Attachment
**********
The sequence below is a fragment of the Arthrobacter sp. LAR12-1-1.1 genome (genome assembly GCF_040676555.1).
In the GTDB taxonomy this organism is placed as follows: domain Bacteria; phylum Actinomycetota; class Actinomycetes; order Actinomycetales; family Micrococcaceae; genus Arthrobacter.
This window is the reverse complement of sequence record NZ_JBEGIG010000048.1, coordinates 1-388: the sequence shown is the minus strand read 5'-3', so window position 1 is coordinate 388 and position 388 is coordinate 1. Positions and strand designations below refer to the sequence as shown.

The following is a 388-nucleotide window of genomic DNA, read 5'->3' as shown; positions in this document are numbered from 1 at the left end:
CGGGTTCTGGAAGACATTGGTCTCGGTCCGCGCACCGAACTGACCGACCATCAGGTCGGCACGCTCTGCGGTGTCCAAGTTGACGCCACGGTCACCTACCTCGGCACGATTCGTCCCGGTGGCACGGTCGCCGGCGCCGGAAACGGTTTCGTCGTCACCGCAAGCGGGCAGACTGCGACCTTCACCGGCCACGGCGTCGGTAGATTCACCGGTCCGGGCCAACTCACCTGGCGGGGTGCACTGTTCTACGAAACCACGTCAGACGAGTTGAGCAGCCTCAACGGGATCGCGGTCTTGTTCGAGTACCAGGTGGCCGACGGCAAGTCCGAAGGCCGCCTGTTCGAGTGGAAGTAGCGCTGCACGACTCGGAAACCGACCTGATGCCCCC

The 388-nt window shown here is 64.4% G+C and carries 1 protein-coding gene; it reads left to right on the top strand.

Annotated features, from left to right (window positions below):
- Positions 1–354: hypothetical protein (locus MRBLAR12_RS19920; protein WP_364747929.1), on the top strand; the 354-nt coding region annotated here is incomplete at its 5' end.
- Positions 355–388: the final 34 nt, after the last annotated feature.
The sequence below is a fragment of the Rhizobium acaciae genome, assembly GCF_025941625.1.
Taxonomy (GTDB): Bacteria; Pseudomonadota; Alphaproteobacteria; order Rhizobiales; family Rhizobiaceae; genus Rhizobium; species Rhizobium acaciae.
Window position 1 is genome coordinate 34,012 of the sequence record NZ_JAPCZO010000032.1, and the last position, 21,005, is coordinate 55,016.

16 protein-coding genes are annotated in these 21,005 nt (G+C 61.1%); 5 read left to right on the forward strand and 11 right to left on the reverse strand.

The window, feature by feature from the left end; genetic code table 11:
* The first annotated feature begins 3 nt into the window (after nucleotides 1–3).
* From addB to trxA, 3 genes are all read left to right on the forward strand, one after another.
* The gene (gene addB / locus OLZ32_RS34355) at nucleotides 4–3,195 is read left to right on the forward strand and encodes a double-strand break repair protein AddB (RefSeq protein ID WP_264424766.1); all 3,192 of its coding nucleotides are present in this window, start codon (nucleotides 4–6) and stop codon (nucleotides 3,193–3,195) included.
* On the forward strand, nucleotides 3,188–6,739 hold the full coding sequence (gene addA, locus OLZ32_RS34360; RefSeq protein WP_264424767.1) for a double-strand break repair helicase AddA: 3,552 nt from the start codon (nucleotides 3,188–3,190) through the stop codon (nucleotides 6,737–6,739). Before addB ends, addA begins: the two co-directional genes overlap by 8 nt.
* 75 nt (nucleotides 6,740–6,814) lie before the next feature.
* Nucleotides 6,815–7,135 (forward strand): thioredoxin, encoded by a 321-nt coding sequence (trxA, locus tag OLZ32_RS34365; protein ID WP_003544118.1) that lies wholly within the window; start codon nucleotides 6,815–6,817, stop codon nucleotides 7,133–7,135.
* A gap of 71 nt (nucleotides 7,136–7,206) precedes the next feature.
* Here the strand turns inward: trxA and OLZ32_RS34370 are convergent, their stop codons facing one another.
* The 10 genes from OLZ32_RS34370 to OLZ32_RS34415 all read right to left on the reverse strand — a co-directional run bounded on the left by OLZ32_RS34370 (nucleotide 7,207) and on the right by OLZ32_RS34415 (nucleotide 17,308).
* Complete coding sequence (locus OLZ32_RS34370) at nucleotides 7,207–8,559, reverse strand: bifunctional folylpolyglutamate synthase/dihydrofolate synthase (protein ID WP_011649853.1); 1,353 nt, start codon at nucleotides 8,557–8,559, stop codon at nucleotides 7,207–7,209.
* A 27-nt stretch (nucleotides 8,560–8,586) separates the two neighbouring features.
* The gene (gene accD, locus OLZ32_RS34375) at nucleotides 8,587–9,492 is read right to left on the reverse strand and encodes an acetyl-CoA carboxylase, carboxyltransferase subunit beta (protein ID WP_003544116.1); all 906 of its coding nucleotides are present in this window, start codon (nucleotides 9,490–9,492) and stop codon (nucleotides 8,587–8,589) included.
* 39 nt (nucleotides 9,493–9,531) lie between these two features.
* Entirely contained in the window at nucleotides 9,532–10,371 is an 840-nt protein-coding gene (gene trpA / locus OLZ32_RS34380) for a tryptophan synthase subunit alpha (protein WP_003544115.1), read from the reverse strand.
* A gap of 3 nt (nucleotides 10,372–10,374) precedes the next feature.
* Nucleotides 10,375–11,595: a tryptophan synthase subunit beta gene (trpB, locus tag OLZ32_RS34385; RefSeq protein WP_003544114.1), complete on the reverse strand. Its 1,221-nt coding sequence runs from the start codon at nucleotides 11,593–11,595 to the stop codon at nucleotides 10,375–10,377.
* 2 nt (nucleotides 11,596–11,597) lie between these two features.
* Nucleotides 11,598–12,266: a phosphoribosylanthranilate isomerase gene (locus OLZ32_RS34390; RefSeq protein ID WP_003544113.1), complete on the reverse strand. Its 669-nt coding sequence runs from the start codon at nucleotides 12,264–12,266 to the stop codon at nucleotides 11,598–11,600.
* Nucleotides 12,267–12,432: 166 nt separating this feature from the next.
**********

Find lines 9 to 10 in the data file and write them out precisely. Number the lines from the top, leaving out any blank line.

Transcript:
- Positions 355–388: the final 34 nt, after the last annotated feature.
The sequence below is a fragment of the Rhizobium acaciae genome, assembly GCF_025941625.1.